It is a lot more than you would think, especially in those making organized and planned robberies such as bank/jewelry type store takeovers, or other places the criminal may think there would be a potential for an act against them. Ballistic vests can be bought over the counter and even through the mail/Internet by the typical citizen in many places. One does not always need a letter with a department letterhead to get these articles of protection, this is only needed to get the best price. Then that is not to take into consideration those parts of thecountry which are blessed with cold temperatures much of the year. The addition of a heavy parka, couple layers of wool shirts, T-shirts, and not uncommonly some combination of leather vests and coats is a common amount of "protection" found on the typical criminal. This can be almost as effective as a ballistic vest in stopping the average handgun or buckshot pellet and becomes even more effective as ranges increase. "Bulletproofing" by criminals has been practiced for ages by criminals, it was commonly done back during the heydays of the notrious criminals of the 1930s and even as far back as the late 1800s.

Robert Faraday said:
I want the police to have the very best tools for their job. But I bet you there will be more innocent civilians killed by police rifle rounds than shotgun pellets. Which is ONE calculation that must be balanced against removing the danger of bad guys. But still . . .
I'd agree that the police have the potential to cause more danger to the citizens with a rifle rather than a shotgun but that is because the officer is much more likely to grab the rifle than a shotgun. The recoil and weight of the shotgun are great detriements the the employing of a shotgun, even during incidents that are screaming for its use. As the average officer can shoot a rifle with greater ease than a shotgun, is better able to shoot it accurately due to sighting equipment and lack of recoil, and willingness to use it, and there is a single projectile leaving the barrel rather than 8 or more, the rifle actually has less chance of harming citizens than a shotgun. As for the use of slugs, if you are concerned with the penetrating capabilities of a .223 Rem bullet, you should see what a shotgun slug will do: plus it will not defeat many types of standard body armor as will a rifle round.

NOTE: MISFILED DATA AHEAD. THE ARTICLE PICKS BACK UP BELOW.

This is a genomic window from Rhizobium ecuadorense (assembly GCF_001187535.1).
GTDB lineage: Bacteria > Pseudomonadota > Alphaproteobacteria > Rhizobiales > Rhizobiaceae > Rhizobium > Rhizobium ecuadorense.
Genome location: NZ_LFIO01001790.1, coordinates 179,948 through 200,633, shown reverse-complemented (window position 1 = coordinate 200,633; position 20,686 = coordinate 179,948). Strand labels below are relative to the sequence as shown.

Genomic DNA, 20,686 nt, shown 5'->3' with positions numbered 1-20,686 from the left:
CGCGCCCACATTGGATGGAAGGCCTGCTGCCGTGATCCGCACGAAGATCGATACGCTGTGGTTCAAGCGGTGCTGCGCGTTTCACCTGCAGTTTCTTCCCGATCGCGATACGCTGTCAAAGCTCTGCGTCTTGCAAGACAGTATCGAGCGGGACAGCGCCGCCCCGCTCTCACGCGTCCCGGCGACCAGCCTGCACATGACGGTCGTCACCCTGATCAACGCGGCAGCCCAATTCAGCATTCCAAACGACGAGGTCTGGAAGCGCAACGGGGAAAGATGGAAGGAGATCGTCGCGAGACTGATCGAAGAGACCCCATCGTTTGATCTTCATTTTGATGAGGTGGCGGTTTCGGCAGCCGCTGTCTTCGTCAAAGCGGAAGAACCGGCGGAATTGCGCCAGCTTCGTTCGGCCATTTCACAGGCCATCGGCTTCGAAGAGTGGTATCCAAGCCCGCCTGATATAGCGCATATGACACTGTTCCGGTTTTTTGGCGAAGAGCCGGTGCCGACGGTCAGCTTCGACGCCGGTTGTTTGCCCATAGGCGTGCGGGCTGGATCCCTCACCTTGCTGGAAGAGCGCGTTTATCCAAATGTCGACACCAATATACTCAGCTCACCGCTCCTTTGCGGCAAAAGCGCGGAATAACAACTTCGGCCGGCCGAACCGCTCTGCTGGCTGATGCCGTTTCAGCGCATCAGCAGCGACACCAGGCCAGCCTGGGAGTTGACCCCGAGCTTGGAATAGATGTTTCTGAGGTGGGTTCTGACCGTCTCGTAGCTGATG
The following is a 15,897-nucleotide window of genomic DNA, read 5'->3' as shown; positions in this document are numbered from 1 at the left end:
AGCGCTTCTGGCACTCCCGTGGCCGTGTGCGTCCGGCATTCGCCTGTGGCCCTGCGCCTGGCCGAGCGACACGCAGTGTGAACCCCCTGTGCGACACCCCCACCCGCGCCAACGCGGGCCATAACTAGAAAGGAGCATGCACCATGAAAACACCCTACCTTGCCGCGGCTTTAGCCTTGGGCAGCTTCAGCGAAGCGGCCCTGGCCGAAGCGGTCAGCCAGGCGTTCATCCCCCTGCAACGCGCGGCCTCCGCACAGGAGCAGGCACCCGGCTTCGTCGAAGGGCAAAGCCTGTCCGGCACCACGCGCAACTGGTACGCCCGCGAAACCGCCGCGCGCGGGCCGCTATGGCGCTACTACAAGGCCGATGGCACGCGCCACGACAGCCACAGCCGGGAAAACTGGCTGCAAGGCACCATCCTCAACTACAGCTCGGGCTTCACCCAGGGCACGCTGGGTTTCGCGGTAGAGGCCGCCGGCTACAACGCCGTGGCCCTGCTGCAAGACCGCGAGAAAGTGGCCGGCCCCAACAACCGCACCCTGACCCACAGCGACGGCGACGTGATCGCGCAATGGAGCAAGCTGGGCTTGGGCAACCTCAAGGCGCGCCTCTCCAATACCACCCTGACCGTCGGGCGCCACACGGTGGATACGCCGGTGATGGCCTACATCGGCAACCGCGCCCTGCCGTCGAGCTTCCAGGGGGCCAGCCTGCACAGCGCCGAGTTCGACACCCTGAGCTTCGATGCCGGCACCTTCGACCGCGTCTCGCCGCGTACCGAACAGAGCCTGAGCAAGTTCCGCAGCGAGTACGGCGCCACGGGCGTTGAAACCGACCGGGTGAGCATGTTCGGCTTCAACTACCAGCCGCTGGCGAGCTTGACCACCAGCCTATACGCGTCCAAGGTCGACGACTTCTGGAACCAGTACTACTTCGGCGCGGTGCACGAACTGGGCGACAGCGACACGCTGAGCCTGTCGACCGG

I carry both tyes of long guns in my vehicle, it is just like golf in that there is no single best tool for all jobs and one must be able to recognize what a situation calls for. Deciding that a particular tool is not needed by those not actually charged with doing a job is kind of nonsensical, not much different than telling a mechanic that all they should need to repair your vehicle's brakes is a cresent wrench.
 

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As long as they have adequate training (and frequent refreshers), no problem. Remember the North Hollywood bank robbers? Until some SWAT officers showed up with AR15s, the everyday uniformed patrol officers were taking a beating.

And the Miami FBI agents?

I doubt every officer needs a .223, but I don't see a problem of having a number of qualified LEOs on the street with right set of tools.
 

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Discussion Starter · #16 ·
Thanks for the perspective. I've posted on the subject over at TTAG. And I did NOT scrape any of your comments directly. And I did put a link to this thread, with a thank you.

I still want to hear more (I can always edit a post post posting). And if any of you guys want to write for us---as WELL as here---please use the site's contact button. We do pay for content. Not much but some.

If the admin of this site has any objection to me using shotgunworld in this way, please contact [email protected]. I know and respect the hard work and passion that you guys put into this.
 

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I am a Hokie, and if you watched the tapes of the Virginia Tech shootings you saw what can happen when the regular cops wait for the 'experts' to handle the hostage situation. You could hear that a$$hole shooting people wholesale inside the building. 9/11 changed forever the rules of airline hostage takings - in minutes - look at the plane that crashed. Since the Tech shootings a whole lot of hostage dogma has changed - thankfully.
 

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Discussion Starter · #18 ·
I saw. But you can't let one anecdote determine police / public policy. In the same way you wouldn't want one horrific gun accident (the "if one child is saved" meme) to determine whether or not your local government can restrict gun ownership rights.

Everyone wants hostage takers eliminated and the public protected. The questions is, what's the best way to do that whilst causing the least amount of collateral damage? Statistically.
 

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OP - You are wrong on so many levels that I don't have the time to tell you just how wrong you are.

This only goes to show that anyone can get published. Hell, I could pen "The Truth About Women" and brother let me tell you I don't know the first damn thing.